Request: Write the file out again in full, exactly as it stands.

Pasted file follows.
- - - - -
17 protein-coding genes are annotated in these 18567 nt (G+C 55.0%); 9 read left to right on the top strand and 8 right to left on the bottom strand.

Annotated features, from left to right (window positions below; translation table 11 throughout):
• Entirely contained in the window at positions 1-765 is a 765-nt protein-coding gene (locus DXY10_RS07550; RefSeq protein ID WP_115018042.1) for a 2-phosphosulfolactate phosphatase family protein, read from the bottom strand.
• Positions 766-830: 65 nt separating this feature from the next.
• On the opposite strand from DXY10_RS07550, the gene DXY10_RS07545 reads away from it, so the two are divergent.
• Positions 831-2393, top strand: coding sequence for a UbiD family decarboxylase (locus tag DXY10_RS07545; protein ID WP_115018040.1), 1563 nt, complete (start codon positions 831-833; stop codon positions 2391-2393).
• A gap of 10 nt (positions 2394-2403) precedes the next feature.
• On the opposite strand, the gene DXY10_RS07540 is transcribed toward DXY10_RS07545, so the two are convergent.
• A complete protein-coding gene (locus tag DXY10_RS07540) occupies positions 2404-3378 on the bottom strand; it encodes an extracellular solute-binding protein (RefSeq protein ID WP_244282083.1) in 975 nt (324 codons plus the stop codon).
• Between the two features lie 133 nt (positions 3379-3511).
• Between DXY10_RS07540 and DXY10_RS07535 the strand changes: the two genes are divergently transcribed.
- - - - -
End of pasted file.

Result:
17 protein-coding genes are annotated in these 18567 nt (G+C 55.0%); 9 read left to right on the top strand and 8 right to left on the bottom strand.

Annotated features, from left to right (window positions below; translation table 11 throughout):
• Entirely contained in the window at positions 1-765 is a 765-nt protein-coding gene (locus DXY10_RS07550; RefSeq protein ID WP_115018042.1) for a 2-phosphosulfolactate phosphatase family protein, read from the bottom strand.
• Positions 766-830: 65 nt separating this feature from the next.
• On the opposite strand from DXY10_RS07550, the gene DXY10_RS07545 reads away from it, so the two are divergent.
• Positions 831-2393, top strand: coding sequence for a UbiD family decarboxylase (locus tag DXY10_RS07545; protein ID WP_115018040.1), 1563 nt, complete (start codon positions 831-833; stop codon positions 2391-2393).
• A gap of 10 nt (positions 2394-2403) precedes the next feature.
• On the opposite strand, the gene DXY10_RS07540 is transcribed toward DXY10_RS07545, so the two are convergent.
• A complete protein-coding gene (locus tag DXY10_RS07540) occupies positions 2404-3378 on the bottom strand; it encodes an extracellular solute-binding protein (RefSeq protein ID WP_244282083.1) in 975 nt (324 codons plus the stop codon).
• Between the two features lie 133 nt (positions 3379-3511).
• Between DXY10_RS07540 and DXY10_RS07535 the strand changes: the two genes are divergently transcribed.